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An unorthodox adventure with a very orthodox twist: sound intriguing? Try spending the night in a Romanian orthodox monastery on our Highlights of Romania Tour.
A country still relatively untouched by tourism, Romania remains beautifully wild and fascinating. Its population is a huge mix of different ethnic groups, each of which has fought to preserve their own cultures and traditions.
One of the least known regions is Neamt County, in the historic region of Moldova – not to be confused with the Republic of Moldova. Very few tourists venture here, yet it is one of the most appealing parts of the country.
You’ll find a slower pace of life, with rolling hills, simple villages and untouched nature adding to its charm. A contrast to the bustling capital city of Bucharest, arriving in the Neamt County is a breath of fresh air.
This is where you’ll find Neamt Monastery, a Romanian Orthodox religious settlement and your accommodation for the night. Built in the 15th century, it is a classic example of mediaeval Moldovian architecture.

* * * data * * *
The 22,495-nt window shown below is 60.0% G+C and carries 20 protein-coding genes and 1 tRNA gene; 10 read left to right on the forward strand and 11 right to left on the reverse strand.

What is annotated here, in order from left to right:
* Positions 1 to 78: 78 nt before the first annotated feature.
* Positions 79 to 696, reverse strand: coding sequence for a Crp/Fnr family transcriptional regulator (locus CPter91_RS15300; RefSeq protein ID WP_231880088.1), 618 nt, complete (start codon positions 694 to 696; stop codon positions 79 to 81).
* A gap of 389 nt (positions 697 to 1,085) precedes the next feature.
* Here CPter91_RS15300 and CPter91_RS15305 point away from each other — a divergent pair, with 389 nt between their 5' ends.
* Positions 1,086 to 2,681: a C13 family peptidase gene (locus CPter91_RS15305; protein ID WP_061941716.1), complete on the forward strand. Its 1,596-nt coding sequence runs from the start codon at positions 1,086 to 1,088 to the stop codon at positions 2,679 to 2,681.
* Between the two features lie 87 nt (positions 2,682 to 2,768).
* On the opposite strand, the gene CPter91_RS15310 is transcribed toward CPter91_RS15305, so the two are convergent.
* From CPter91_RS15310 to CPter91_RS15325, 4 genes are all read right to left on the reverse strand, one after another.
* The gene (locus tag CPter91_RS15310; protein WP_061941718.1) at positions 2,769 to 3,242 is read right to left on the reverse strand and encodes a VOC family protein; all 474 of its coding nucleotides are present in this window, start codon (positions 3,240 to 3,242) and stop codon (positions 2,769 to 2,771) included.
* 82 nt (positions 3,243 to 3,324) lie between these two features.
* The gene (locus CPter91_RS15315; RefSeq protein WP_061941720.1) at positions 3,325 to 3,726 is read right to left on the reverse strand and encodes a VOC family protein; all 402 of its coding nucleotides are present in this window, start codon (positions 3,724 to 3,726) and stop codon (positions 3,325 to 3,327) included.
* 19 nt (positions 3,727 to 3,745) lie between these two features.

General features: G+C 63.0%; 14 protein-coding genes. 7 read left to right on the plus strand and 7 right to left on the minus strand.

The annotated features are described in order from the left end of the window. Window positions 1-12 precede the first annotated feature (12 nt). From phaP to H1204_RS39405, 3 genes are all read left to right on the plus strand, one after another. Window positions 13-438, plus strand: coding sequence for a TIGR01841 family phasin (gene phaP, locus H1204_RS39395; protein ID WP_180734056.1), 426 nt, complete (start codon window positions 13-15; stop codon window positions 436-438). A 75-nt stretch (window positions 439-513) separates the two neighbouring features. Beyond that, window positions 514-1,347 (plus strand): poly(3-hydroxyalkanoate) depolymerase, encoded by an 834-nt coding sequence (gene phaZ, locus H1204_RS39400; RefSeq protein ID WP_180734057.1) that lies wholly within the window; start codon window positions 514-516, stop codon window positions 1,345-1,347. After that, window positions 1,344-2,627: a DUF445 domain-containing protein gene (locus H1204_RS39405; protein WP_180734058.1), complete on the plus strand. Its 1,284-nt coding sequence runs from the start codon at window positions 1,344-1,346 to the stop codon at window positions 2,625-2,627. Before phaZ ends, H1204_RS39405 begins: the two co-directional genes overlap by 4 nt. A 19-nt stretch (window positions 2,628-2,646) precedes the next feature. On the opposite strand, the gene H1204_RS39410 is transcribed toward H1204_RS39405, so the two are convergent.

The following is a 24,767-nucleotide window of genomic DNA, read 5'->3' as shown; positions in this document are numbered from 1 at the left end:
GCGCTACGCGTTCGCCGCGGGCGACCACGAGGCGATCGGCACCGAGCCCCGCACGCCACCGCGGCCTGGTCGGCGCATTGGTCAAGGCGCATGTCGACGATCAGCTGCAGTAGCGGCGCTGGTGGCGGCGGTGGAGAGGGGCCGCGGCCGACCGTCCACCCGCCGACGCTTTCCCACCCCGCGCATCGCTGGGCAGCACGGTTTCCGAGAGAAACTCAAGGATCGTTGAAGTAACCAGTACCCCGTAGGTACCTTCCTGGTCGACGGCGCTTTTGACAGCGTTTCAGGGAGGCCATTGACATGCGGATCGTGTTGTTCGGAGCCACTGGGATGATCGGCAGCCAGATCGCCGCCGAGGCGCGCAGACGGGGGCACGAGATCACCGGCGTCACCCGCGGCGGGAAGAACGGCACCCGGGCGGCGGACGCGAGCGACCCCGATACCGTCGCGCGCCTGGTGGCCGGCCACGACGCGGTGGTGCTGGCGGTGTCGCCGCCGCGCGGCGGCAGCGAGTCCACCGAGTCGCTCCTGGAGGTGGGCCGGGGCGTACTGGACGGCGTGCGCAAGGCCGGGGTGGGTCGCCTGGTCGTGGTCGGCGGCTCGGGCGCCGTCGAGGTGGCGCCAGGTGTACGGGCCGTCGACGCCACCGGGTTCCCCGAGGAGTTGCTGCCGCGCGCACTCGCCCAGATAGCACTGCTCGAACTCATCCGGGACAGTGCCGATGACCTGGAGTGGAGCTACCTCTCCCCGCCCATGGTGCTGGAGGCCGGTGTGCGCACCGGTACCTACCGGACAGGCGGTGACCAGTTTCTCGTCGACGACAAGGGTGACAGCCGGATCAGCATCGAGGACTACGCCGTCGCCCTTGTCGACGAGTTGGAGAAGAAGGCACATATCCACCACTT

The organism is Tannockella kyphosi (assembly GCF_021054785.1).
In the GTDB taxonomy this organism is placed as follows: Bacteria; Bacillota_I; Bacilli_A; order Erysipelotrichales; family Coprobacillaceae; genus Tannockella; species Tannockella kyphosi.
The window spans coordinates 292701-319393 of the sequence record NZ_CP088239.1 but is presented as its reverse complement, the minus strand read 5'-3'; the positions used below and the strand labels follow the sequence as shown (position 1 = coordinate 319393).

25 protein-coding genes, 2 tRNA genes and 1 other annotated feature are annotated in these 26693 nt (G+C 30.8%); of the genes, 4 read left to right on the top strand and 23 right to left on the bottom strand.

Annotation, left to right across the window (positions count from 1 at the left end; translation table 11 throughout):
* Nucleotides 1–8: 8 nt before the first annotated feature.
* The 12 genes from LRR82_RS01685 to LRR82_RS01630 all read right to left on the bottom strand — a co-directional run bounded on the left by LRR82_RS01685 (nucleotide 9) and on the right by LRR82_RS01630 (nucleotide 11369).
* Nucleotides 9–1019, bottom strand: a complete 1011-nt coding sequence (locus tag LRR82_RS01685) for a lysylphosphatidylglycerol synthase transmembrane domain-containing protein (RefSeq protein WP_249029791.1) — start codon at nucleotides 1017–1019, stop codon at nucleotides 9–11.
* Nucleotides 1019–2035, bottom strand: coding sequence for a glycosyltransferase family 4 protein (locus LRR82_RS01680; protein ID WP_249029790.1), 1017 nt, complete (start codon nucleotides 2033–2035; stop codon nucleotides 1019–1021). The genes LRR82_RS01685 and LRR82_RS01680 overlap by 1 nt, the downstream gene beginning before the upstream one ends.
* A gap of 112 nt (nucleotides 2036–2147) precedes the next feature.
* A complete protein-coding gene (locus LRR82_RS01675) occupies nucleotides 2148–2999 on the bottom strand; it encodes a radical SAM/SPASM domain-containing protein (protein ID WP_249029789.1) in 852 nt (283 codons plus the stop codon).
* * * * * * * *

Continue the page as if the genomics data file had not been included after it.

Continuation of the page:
The monastery also houses a museum, equipped with icons, bibles, crosses, goblets, weaves and sculptures. A printing house was established here, meaning you can find one of the richest monastic libraries in the country.
Monastery in Târgu Neamt
Established for pilgrims, the accommodation here is simple but comfortable. Located in a separate building next to the medieval building, rooms are equipped with twin beds and en suite bathrooms.
Sheets are provided and you’re expected to make up your own bed. After all, this is a monastery, not a hotel. The monks here are hospitable, friendly and happy to talk to you about the history of this place.
A hearty dinner is provided, consisting of produce that is reared or sourced locally. Romanian cuisine delivers, with influences from its surrounding countries like Bulgaria, Moldova, Ukraine and Hungary.
In typical Romanian fashion, bread, soup and a hot pickled pepper is served as a starter. This is quickly followed by roasted lamb, pickles, and rice mixed with vegetables. All of this is washed down with a glass of the monastery’s homemade wine.
After dinner, the evening is yours. You can be thankful that you’re not required to clear the table and wash your own dishes at this monastery, so if you’re not too full, feel free to finish off the wine – the monks provide surprising quantities of it.
You can also look forward to a substantial breakfast in the morning; tea and coffee, freshly baked bread, eggs, local cheeses and jam. You can also enjoy chips and homemade cheesecake, if you can handle it.
So if you’re after a dose of history and culture, wholesome food and some peace and quiet, stay in a Romanian Orthodox monastery for a unique experience.
Find out more about our tours to Romania below.